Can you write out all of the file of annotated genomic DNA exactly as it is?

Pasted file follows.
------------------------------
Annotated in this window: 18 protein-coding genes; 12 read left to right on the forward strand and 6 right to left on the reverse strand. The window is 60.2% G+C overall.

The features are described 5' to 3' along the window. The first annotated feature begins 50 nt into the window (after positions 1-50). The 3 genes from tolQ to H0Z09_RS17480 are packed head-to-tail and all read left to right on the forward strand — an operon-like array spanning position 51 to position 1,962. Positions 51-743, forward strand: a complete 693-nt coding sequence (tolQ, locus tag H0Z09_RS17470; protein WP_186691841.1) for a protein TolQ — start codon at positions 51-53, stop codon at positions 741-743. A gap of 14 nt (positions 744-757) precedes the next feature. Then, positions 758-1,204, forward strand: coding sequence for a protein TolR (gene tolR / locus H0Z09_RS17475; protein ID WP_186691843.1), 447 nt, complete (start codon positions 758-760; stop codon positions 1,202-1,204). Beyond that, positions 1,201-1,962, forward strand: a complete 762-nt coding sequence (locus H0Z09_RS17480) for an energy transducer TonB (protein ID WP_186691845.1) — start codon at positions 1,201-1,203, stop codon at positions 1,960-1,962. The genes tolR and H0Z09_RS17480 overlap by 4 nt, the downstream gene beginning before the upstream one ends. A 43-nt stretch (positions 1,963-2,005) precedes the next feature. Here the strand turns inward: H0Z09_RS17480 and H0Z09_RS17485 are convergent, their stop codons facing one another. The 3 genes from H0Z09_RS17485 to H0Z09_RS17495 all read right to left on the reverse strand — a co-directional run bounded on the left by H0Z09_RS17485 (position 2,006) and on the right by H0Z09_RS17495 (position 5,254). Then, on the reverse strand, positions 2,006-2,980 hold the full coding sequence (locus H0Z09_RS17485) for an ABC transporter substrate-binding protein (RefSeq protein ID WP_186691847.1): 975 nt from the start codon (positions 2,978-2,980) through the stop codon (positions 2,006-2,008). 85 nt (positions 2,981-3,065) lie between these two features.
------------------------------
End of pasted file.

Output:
Annotated in this window: 18 protein-coding genes; 12 read left to right on the forward strand and 6 right to left on the reverse strand. The window is 60.2% G+C overall.

The features are described 5' to 3' along the window. The first annotated feature begins 50 nt into the window (after positions 1-50). The 3 genes from tolQ to H0Z09_RS17480 are packed head-to-tail and all read left to right on the forward strand — an operon-like array spanning position 51 to position 1,962. Positions 51-743, forward strand: a complete 693-nt coding sequence (tolQ, locus tag H0Z09_RS17470; protein WP_186691841.1) for a protein TolQ — start codon at positions 51-53, stop codon at positions 741-743. A gap of 14 nt (positions 744-757) precedes the next feature. Then, positions 758-1,204, forward strand: coding sequence for a protein TolR (gene tolR / locus H0Z09_RS17475; protein ID WP_186691843.1), 447 nt, complete (start codon positions 758-760; stop codon positions 1,202-1,204). Beyond that, positions 1,201-1,962, forward strand: a complete 762-nt coding sequence (locus H0Z09_RS17480) for an energy transducer TonB (protein ID WP_186691845.1) — start codon at positions 1,201-1,203, stop codon at positions 1,960-1,962. The genes tolR and H0Z09_RS17480 overlap by 4 nt, the downstream gene beginning before the upstream one ends. A 43-nt stretch (positions 1,963-2,005) precedes the next feature. Here the strand turns inward: H0Z09_RS17480 and H0Z09_RS17485 are convergent, their stop codons facing one another. The 3 genes from H0Z09_RS17485 to H0Z09_RS17495 all read right to left on the reverse strand — a co-directional run bounded on the left by H0Z09_RS17485 (position 2,006) and on the right by H0Z09_RS17495 (position 5,254). Then, on the reverse strand, positions 2,006-2,980 hold the full coding sequence (locus H0Z09_RS17485) for an ABC transporter substrate-binding protein (RefSeq protein ID WP_186691847.1): 975 nt from the start codon (positions 2,978-2,980) through the stop codon (positions 2,006-2,008). 85 nt (positions 2,981-3,065) lie between these two features.